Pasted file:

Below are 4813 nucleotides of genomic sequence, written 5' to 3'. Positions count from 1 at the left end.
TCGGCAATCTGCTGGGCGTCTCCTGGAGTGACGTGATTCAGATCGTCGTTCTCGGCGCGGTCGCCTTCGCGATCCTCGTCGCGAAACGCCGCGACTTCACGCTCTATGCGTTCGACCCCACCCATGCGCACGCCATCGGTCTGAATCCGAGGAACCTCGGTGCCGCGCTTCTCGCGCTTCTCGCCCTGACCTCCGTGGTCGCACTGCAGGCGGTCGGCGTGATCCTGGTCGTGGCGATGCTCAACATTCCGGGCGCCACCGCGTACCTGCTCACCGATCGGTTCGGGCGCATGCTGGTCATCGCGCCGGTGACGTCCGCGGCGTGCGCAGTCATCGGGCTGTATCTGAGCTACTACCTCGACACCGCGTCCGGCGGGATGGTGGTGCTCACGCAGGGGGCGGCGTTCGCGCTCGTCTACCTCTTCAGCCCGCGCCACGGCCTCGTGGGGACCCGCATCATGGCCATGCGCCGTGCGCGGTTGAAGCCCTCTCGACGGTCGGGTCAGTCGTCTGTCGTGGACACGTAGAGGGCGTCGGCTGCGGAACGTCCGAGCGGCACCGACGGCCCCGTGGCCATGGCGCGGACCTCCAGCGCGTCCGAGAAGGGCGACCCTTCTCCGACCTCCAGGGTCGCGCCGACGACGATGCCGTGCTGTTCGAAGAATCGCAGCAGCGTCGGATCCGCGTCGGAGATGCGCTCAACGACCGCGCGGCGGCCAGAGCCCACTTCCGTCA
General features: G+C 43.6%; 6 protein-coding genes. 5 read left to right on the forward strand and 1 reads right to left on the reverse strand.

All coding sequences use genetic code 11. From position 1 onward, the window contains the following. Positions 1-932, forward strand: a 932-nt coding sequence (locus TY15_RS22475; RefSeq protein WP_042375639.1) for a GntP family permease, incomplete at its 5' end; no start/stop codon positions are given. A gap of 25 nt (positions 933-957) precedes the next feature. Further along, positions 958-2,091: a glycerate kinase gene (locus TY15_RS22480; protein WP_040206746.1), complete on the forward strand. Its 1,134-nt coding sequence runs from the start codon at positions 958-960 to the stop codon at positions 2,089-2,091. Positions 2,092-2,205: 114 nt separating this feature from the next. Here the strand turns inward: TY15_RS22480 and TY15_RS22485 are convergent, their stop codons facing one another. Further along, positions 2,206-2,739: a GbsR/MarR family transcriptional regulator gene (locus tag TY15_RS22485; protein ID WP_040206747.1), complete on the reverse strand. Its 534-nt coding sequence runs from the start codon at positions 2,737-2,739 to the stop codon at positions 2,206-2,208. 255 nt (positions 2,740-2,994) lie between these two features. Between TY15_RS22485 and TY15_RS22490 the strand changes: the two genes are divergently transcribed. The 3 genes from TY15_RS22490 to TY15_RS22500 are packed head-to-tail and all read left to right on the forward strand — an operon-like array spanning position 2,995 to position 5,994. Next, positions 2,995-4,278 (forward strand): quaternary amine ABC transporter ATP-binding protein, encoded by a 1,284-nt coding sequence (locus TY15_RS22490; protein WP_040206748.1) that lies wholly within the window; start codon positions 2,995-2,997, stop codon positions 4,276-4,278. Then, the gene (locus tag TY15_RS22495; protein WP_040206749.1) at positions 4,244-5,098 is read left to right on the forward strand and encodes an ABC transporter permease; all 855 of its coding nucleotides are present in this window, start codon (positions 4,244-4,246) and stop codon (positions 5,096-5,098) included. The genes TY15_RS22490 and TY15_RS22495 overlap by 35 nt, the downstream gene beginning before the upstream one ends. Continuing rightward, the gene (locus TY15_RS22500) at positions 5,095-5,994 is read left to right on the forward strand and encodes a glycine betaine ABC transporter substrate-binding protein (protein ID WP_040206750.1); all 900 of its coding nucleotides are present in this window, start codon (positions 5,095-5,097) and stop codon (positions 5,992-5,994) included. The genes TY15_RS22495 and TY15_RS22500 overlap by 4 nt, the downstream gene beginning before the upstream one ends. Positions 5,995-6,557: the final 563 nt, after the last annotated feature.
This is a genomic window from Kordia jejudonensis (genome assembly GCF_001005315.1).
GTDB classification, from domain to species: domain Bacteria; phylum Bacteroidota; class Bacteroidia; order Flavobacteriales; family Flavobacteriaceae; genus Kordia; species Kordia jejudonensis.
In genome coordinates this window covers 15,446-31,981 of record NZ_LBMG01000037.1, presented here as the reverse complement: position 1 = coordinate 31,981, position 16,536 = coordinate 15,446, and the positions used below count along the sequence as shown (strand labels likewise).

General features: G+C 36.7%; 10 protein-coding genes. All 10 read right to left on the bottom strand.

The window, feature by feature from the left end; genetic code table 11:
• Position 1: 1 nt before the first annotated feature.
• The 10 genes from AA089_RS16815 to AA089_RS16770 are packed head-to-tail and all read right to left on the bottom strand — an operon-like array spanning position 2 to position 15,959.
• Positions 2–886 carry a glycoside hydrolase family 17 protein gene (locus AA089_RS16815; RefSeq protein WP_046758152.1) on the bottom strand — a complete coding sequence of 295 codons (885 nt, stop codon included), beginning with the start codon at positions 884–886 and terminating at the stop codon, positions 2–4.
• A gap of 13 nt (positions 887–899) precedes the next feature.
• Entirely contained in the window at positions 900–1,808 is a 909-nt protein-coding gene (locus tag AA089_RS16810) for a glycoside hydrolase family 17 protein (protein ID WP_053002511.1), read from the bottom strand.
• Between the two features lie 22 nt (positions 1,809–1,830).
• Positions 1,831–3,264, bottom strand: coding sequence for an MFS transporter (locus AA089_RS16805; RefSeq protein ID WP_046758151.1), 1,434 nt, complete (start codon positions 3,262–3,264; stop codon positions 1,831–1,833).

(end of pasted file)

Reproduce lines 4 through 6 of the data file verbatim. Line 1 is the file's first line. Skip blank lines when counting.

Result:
All coding sequences use genetic code 11. From position 1 onward, the window contains the following. Positions 1-932, forward strand: a 932-nt coding sequence (locus TY15_RS22475; RefSeq protein WP_042375639.1) for a GntP family permease, incomplete at its 5' end; no start/stop codon positions are given. A gap of 25 nt (positions 933-957) precedes the next feature. Further along, positions 958-2,091: a glycerate kinase gene (locus TY15_RS22480; protein WP_040206746.1), complete on the forward strand. Its 1,134-nt coding sequence runs from the start codon at positions 958-960 to the stop codon at positions 2,089-2,091. Positions 2,092-2,205: 114 nt separating this feature from the next. Here the strand turns inward: TY15_RS22480 and TY15_RS22485 are convergent, their stop codons facing one another. Further along, positions 2,206-2,739: a GbsR/MarR family transcriptional regulator gene (locus tag TY15_RS22485; protein ID WP_040206747.1), complete on the reverse strand. Its 534-nt coding sequence runs from the start codon at positions 2,737-2,739 to the stop codon at positions 2,206-2,208. 255 nt (positions 2,740-2,994) lie between these two features. Between TY15_RS22485 and TY15_RS22490 the strand changes: the two genes are divergently transcribed. The 3 genes from TY15_RS22490 to TY15_RS22500 are packed head-to-tail and all read left to right on the forward strand — an operon-like array spanning position 2,995 to position 5,994. Next, positions 2,995-4,278 (forward strand): quaternary amine ABC transporter ATP-binding protein, encoded by a 1,284-nt coding sequence (locus TY15_RS22490; protein WP_040206748.1) that lies wholly within the window; start codon positions 2,995-2,997, stop codon positions 4,276-4,278. Then, the gene (locus tag TY15_RS22495; protein WP_040206749.1) at positions 4,244-5,098 is read left to right on the forward strand and encodes an ABC transporter permease; all 855 of its coding nucleotides are present in this window, start codon (positions 4,244-4,246) and stop codon (positions 5,096-5,098) included. The genes TY15_RS22490 and TY15_RS22495 overlap by 35 nt, the downstream gene beginning before the upstream one ends. Continuing rightward, the gene (locus TY15_RS22500) at positions 5,095-5,994 is read left to right on the forward strand and encodes a glycine betaine ABC transporter substrate-binding protein (protein ID WP_040206750.1); all 900 of its coding nucleotides are present in this window, start codon (positions 5,095-5,097) and stop codon (positions 5,992-5,994) included. The genes TY15_RS22495 and TY15_RS22500 overlap by 4 nt, the downstream gene beginning before the upstream one ends. Positions 5,995-6,557: the final 563 nt, after the last annotated feature.
This is a genomic window from Kordia jejudonensis (genome assembly GCF_001005315.1).
GTDB classification, from domain to species: domain Bacteria; phylum Bacteroidota; class Bacteroidia; order Flavobacteriales; family Flavobacteriaceae; genus Kordia; species Kordia jejudonensis.